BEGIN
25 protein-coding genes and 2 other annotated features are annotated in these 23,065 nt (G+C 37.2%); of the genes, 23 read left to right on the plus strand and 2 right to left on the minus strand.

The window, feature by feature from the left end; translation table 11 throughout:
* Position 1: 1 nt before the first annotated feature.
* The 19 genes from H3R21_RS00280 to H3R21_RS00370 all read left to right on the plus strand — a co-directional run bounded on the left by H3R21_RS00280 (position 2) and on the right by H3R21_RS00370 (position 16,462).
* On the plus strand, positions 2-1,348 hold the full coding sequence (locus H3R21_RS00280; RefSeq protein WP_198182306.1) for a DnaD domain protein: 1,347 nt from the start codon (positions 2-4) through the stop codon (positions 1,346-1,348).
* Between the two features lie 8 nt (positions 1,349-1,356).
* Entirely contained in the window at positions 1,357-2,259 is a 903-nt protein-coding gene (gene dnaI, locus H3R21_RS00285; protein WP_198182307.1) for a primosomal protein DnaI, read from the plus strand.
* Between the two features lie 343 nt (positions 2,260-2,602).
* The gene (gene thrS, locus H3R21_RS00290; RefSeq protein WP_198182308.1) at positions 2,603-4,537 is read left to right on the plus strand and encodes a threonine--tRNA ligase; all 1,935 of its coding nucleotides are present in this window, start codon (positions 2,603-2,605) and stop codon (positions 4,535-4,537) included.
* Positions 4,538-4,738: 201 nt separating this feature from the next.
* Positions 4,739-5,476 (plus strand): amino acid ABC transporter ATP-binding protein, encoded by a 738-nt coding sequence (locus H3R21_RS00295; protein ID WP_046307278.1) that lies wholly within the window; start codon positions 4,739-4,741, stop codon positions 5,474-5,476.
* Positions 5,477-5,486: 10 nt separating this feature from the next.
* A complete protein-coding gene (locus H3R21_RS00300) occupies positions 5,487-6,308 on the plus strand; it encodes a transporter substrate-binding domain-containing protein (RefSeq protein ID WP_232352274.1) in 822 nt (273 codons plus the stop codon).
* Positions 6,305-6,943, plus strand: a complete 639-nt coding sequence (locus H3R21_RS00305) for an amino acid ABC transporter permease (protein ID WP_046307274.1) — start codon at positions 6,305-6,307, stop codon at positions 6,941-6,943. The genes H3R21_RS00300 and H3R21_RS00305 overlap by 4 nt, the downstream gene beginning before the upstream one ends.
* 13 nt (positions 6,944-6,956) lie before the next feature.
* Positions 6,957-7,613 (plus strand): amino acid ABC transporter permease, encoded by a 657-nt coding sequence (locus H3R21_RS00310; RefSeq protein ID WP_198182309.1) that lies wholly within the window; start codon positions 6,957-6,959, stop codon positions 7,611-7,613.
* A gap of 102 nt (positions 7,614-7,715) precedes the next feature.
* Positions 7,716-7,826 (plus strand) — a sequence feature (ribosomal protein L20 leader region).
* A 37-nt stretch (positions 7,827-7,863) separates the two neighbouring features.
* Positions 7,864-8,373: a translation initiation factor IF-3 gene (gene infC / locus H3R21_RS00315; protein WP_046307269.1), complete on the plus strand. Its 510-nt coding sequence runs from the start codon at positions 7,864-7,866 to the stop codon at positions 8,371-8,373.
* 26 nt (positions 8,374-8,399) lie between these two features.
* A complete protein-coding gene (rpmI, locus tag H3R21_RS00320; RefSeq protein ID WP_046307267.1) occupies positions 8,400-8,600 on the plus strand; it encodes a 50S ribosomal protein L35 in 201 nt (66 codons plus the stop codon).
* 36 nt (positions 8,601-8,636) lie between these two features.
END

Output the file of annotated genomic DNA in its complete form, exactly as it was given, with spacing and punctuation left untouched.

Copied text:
25 protein-coding genes and 2 other annotated features are annotated in these 23,065 nt (G+C 37.2%); of the genes, 23 read left to right on the plus strand and 2 right to left on the minus strand.

The window, feature by feature from the left end; translation table 11 throughout:
* Position 1: 1 nt before the first annotated feature.
* The 19 genes from H3R21_RS00280 to H3R21_RS00370 all read left to right on the plus strand — a co-directional run bounded on the left by H3R21_RS00280 (position 2) and on the right by H3R21_RS00370 (position 16,462).
* On the plus strand, positions 2-1,348 hold the full coding sequence (locus H3R21_RS00280; RefSeq protein WP_198182306.1) for a DnaD domain protein: 1,347 nt from the start codon (positions 2-4) through the stop codon (positions 1,346-1,348).
* Between the two features lie 8 nt (positions 1,349-1,356).
* Entirely contained in the window at positions 1,357-2,259 is a 903-nt protein-coding gene (gene dnaI, locus H3R21_RS00285; protein WP_198182307.1) for a primosomal protein DnaI, read from the plus strand.
* Between the two features lie 343 nt (positions 2,260-2,602).
* The gene (gene thrS, locus H3R21_RS00290; RefSeq protein WP_198182308.1) at positions 2,603-4,537 is read left to right on the plus strand and encodes a threonine--tRNA ligase; all 1,935 of its coding nucleotides are present in this window, start codon (positions 2,603-2,605) and stop codon (positions 4,535-4,537) included.
* Positions 4,538-4,738: 201 nt separating this feature from the next.
* Positions 4,739-5,476 (plus strand): amino acid ABC transporter ATP-binding protein, encoded by a 738-nt coding sequence (locus H3R21_RS00295; protein ID WP_046307278.1) that lies wholly within the window; start codon positions 4,739-4,741, stop codon positions 5,474-5,476.
* Positions 5,477-5,486: 10 nt separating this feature from the next.
* A complete protein-coding gene (locus H3R21_RS00300) occupies positions 5,487-6,308 on the plus strand; it encodes a transporter substrate-binding domain-containing protein (RefSeq protein ID WP_232352274.1) in 822 nt (273 codons plus the stop codon).
* Positions 6,305-6,943, plus strand: a complete 639-nt coding sequence (locus H3R21_RS00305) for an amino acid ABC transporter permease (protein ID WP_046307274.1) — start codon at positions 6,305-6,307, stop codon at positions 6,941-6,943. The genes H3R21_RS00300 and H3R21_RS00305 overlap by 4 nt, the downstream gene beginning before the upstream one ends.
* 13 nt (positions 6,944-6,956) lie before the next feature.
* Positions 6,957-7,613 (plus strand): amino acid ABC transporter permease, encoded by a 657-nt coding sequence (locus H3R21_RS00310; RefSeq protein ID WP_198182309.1) that lies wholly within the window; start codon positions 6,957-6,959, stop codon positions 7,611-7,613.
* A gap of 102 nt (positions 7,614-7,715) precedes the next feature.
* Positions 7,716-7,826 (plus strand) — a sequence feature (ribosomal protein L20 leader region).
* A 37-nt stretch (positions 7,827-7,863) separates the two neighbouring features.
* Positions 7,864-8,373: a translation initiation factor IF-3 gene (gene infC / locus H3R21_RS00315; protein WP_046307269.1), complete on the plus strand. Its 510-nt coding sequence runs from the start codon at positions 7,864-7,866 to the stop codon at positions 8,371-8,373.
* 26 nt (positions 8,374-8,399) lie between these two features.
* A complete protein-coding gene (rpmI, locus tag H3R21_RS00320; RefSeq protein ID WP_046307267.1) occupies positions 8,400-8,600 on the plus strand; it encodes a 50S ribosomal protein L35 in 201 nt (66 codons plus the stop codon).
* 36 nt (positions 8,601-8,636) lie between these two features.